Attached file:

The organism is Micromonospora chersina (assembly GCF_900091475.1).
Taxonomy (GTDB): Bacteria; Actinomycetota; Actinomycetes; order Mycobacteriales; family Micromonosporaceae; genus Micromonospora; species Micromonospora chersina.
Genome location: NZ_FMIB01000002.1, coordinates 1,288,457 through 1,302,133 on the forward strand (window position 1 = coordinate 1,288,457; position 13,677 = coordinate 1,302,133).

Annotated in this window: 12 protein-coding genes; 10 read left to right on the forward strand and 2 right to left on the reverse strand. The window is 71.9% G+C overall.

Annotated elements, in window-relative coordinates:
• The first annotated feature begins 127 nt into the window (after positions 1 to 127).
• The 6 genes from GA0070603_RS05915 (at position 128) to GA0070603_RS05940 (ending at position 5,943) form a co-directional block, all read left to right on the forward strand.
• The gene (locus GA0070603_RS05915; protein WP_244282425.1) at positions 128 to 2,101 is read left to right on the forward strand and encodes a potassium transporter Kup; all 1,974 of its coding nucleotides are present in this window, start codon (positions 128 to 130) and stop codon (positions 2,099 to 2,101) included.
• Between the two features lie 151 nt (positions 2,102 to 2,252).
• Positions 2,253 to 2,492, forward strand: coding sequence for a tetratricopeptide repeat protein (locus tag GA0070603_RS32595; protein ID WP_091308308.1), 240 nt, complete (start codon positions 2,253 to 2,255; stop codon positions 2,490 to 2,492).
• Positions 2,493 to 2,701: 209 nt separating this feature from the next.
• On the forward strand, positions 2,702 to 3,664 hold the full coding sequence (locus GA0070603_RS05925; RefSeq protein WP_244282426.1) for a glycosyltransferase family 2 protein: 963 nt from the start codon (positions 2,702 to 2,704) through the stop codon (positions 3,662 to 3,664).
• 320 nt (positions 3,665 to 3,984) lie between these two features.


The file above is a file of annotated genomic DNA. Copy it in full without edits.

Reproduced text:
The organism is Micromonospora chersina (assembly GCF_900091475.1).
Taxonomy (GTDB): Bacteria; Actinomycetota; Actinomycetes; order Mycobacteriales; family Micromonosporaceae; genus Micromonospora; species Micromonospora chersina.
Genome location: NZ_FMIB01000002.1, coordinates 1,288,457 through 1,302,133 on the forward strand (window position 1 = coordinate 1,288,457; position 13,677 = coordinate 1,302,133).

Annotated in this window: 12 protein-coding genes; 10 read left to right on the forward strand and 2 right to left on the reverse strand. The window is 71.9% G+C overall.

Annotated elements, in window-relative coordinates:
• The first annotated feature begins 127 nt into the window (after positions 1 to 127).
• The 6 genes from GA0070603_RS05915 (at position 128) to GA0070603_RS05940 (ending at position 5,943) form a co-directional block, all read left to right on the forward strand.
• The gene (locus GA0070603_RS05915; protein WP_244282425.1) at positions 128 to 2,101 is read left to right on the forward strand and encodes a potassium transporter Kup; all 1,974 of its coding nucleotides are present in this window, start codon (positions 128 to 130) and stop codon (positions 2,099 to 2,101) included.
• Between the two features lie 151 nt (positions 2,102 to 2,252).
• Positions 2,253 to 2,492, forward strand: coding sequence for a tetratricopeptide repeat protein (locus tag GA0070603_RS32595; protein ID WP_091308308.1), 240 nt, complete (start codon positions 2,253 to 2,255; stop codon positions 2,490 to 2,492).
• Positions 2,493 to 2,701: 209 nt separating this feature from the next.
• On the forward strand, positions 2,702 to 3,664 hold the full coding sequence (locus GA0070603_RS05925; RefSeq protein WP_244282426.1) for a glycosyltransferase family 2 protein: 963 nt from the start codon (positions 2,702 to 2,704) through the stop codon (positions 3,662 to 3,664).
• 320 nt (positions 3,665 to 3,984) lie between these two features.